Questions

What are some tried-and-true metrics for enterprise/ARR-based SaaS companies?

There are lots of articles and blog posts on SaaS metrics for the typical monthly subscription type SaaS companies, but many of the metrics offered don't translate well to the enterprise/annual contract SaaS world. What metrics work well for businesses that deal with longer lead times, lower churn, and annual recurring revenue?

5answers

In my experience, the longer sales cycle requires more attention. The metrics will be unique to your business, but you can't go wrong with these:

Marketing & Sales Metrics
Look at metrics that will help you scale and project growth, and then accelerate opportunity to close velocity
#s and conversion rates of marketing qualified leads (MQLs)
#s, time, and conversion rates of MQLs to sales qualified leads (SQLs)
#s, time, and conversion rates of SQLs to opportunities
#s, time, and conversion rates of opportunities to sales

Customer Success Metrics
An ARR SaaS business may have a guaranteed 12 month customer lifespan, but that doesn't guarantee the customer actually uses the product and won't churn at renewal time. Measuring product usage will help you discover patterns that cause churn, increase the perceived value of the product, and improve the customer experience.

Financial Metrics
Each Reporting Period (I'd recommend monthly) look at Values & Rate of Change
Customer Acquisition Cost
Average Value of a Customer
look at Values, % of total, & Rate of Change
Revenue from New Subscriptions
Revenue from Renewal Subscriptions
At the early stage, businesses will see new Subscriptions significantly outpace renewals. As the business matures, the % of total ARR from New Subscriptions will begin to decline, assuming churn rates are good.


Answered 6 years ago

Sales cycles for enterprise software sales are always longer than sales cycles for consumer software sales, whether SaaS or not. This is because large companies are slower to make decisions, you have to figure out who the decision maker is, etc.

So you need to keep in mind that your sales may take six months to a year to close. Cost to acquire customers is therefore higher (at least initially) than it is for consumer-focused software. Take all of that into account when you start to model your business.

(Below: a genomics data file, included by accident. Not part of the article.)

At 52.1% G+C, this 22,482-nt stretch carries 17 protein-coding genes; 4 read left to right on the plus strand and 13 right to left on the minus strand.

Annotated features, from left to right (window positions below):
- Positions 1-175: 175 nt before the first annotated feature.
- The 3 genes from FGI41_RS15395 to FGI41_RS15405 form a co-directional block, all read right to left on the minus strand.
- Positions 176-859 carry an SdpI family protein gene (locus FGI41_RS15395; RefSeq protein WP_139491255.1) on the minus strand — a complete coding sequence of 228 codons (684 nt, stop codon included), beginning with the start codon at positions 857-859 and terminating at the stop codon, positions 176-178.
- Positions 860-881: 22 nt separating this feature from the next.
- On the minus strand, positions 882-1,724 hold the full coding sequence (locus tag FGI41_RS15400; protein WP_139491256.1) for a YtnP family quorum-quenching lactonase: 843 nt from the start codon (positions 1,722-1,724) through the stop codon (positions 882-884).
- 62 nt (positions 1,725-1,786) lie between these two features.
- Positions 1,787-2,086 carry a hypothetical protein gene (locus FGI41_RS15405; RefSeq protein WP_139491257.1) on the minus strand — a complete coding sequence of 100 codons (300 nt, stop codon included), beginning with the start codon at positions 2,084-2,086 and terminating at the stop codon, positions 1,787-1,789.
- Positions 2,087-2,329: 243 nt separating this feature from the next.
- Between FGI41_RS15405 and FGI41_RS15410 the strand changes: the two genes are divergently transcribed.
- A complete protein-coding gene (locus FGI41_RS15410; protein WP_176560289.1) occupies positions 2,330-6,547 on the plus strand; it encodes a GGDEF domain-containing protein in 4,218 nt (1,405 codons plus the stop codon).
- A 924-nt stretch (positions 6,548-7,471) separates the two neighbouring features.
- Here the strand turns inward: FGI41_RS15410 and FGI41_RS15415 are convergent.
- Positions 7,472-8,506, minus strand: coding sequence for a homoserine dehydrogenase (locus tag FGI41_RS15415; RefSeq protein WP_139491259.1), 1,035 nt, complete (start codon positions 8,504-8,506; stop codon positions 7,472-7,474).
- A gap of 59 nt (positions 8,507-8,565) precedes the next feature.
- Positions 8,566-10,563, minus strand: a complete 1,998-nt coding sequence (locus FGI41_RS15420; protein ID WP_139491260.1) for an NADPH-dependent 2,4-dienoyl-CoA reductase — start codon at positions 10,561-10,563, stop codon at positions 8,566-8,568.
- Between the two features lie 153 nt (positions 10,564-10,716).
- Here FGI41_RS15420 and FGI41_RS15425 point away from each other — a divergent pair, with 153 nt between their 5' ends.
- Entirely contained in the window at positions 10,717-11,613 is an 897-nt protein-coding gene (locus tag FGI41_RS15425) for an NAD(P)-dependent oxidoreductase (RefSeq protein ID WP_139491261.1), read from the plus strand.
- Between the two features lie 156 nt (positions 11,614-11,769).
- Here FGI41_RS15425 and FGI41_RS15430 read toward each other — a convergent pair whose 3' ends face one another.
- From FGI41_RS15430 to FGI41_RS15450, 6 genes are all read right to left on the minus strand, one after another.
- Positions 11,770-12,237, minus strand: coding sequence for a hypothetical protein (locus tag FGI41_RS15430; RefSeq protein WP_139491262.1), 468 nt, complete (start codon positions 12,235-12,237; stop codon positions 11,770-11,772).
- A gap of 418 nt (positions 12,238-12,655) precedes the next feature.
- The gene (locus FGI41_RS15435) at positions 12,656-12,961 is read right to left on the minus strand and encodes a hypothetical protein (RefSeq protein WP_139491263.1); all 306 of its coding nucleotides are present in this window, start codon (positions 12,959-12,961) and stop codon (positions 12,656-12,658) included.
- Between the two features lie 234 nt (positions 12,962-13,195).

I'm happy to jump on a call with you if you have more questions about how to model this.


Answered 6 years ago

I think you'll find some of the MRR sales & customer-success related metrics also cross over into the ARR world:

Sales metrics:
- Length of sales cycle (# of days at each sales stage)
- # leads / week
- # of attempted calls / week
- # of completed calls/demos / week
- # of deals closed / week
- # of lost deals / week
- Close rate
- Customer acquisition cost

Customer success metrics:
- Renewal rate
- Upsell rate & value
- Utilization rate
- Lifetime value
- NPS


Answered 5 years ago

I agree. I live in a long sales cycle world for software subscriptions so the typical monthly SaaS metrics don't tend to tell me much or work.

I think the same metrics are important but you might calculate them on different time horizons.

I still look at net churn by customer and dollar, ARR, CAC, LTV, ACS, and more.

You can download a lot of these Excel templates for free at my blog. www.TheSaaSCFO.com.


Answered 3 years ago

Check out this example for your business metrics. I think you can easily convert MRR to ARR.

https://docs.google.com/spreadsheets/d/1IOq1OIl_lRHQoW-uhQBuLPAYQ7nYCzI_qr-8x8N2ZHA/edit#gid=0

I think the funnel metrics like traffic, leads, MQL, SQL, time to close, etc, is important, but for the business side, I think it's more about spend and revenue.

Good luck and holler with questions.

Michelle Urban
www.marketing261.com
https://twitter.com/michelleurban


Answered a year ago

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